However, as designs evolve and automakers wade deeper into the EV market, batteries and associated systems are becoming more integrated with the vehicle. Today, automakers want to mass-produce EVs using more conventional assembly line practices.

“In the latest designs, many of those parts are interchangeable with traditional vehicles to improve serviceability and simplify manufacturing,” says Greg Babinec, sales application engineer at Optimas Solutions.

The first-generation EVs required fasteners that provided a sealed joint between the battery tray, skateboard and body to keep out moisture, road grime and other environmental hazards, and protect against galvanic corrosion from salt spray. In the early days of EVs, those joints between the body and aluminum battery tray may have been covered with sealants or other stop-gap measures.

As designs mature, automakers expect fasteners to seal against environmental hazards without extra manufacturing steps or expense.

Lighter, Stronger, Better

The most apparent difference in fasteners designed for EV applications is an obsession with lightweight components. The less a vehicle weighs, the more range can be coaxed from the battery. While individual fasteners may not weigh much, the cumulative mass of hundreds of screws, nuts and bolts can add up.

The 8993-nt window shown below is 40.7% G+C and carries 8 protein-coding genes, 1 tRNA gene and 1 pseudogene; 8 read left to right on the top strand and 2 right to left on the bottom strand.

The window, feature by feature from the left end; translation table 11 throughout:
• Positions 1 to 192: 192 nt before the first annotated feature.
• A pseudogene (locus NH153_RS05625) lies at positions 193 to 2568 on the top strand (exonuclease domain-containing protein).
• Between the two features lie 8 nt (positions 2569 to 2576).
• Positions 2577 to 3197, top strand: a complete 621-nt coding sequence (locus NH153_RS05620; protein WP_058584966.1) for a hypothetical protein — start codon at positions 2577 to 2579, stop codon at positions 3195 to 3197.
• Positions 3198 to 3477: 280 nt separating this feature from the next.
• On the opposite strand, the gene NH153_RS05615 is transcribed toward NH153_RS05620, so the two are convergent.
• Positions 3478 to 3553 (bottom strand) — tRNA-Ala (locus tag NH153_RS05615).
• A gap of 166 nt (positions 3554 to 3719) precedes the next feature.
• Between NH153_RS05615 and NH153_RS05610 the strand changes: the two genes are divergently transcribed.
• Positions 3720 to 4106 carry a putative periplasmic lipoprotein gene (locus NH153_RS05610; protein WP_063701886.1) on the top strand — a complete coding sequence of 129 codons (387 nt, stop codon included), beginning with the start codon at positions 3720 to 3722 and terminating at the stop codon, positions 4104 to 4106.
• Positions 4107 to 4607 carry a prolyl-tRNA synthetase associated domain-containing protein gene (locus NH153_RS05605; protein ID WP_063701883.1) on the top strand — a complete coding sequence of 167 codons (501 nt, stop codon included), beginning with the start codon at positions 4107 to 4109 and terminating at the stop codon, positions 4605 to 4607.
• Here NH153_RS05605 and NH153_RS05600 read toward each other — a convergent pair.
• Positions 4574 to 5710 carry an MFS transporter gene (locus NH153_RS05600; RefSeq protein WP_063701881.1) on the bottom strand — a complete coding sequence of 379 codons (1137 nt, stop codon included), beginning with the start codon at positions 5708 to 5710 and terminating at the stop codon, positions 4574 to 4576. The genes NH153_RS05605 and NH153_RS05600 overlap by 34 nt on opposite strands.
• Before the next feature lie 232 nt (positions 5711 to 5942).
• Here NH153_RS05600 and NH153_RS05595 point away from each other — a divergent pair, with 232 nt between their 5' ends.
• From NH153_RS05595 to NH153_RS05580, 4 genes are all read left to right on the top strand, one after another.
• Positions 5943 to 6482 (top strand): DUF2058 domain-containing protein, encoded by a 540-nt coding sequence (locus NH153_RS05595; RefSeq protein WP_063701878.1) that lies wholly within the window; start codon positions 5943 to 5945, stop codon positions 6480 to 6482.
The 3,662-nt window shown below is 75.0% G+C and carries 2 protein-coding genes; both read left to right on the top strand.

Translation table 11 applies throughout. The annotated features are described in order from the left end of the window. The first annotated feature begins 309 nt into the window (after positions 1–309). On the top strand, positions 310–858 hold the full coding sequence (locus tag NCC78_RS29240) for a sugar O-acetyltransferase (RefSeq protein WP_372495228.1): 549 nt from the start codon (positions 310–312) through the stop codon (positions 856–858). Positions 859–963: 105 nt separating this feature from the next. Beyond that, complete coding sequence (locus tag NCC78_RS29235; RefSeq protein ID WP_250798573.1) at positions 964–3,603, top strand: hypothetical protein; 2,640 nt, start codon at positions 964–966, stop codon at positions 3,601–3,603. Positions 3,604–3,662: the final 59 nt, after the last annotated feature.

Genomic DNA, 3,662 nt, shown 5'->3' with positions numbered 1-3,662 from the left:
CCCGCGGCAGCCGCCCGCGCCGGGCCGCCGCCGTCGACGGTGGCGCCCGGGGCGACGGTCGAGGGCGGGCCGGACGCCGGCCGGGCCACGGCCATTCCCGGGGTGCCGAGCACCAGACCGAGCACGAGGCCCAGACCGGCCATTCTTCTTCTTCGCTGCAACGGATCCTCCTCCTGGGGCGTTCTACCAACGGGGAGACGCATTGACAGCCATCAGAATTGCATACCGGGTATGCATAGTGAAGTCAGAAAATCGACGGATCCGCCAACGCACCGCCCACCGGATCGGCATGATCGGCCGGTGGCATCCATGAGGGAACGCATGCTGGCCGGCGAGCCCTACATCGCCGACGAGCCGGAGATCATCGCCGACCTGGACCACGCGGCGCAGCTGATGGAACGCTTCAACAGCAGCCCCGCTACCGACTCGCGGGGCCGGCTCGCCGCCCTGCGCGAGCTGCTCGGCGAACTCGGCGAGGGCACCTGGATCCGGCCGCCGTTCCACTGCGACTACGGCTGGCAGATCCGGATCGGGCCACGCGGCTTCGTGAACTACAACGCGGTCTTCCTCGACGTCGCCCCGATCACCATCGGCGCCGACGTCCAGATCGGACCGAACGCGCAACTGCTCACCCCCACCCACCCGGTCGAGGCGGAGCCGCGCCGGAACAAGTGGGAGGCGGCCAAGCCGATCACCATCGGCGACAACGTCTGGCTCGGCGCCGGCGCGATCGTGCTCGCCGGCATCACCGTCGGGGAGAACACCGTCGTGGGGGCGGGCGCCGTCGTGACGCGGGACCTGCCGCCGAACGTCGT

Optimas Solutions recently worked with one manufacturer to reduce the weight of a particular fastener by 43 percent. According to Babinec, the entire piece was reimagined from the material to the type of drive head while maintaining the strength requirements.

“It’s forced us to think outside the box and get creative,” explains Babinec.

In some cases, Optimas has applied lessons it’s learned in serving the heavy-duty truck market. Cabling and wiring harnesses must run along the frame rails in a truck, and those applications also fit EVs with large wiring requirements. Parts like brackets, plastic hose wiring and wire retention clips along the frames have larger hole sizes for more robust fasteners to account for the additional loading from heavy-duty wiring.“We have some unique [products] that provide some cost savings to our customers, because we’ve already been through that,” says Babinec.

Because automakers are moving away from using aluminum for battery enclosures and other components, fastener manufacturers have scrambled to adapt.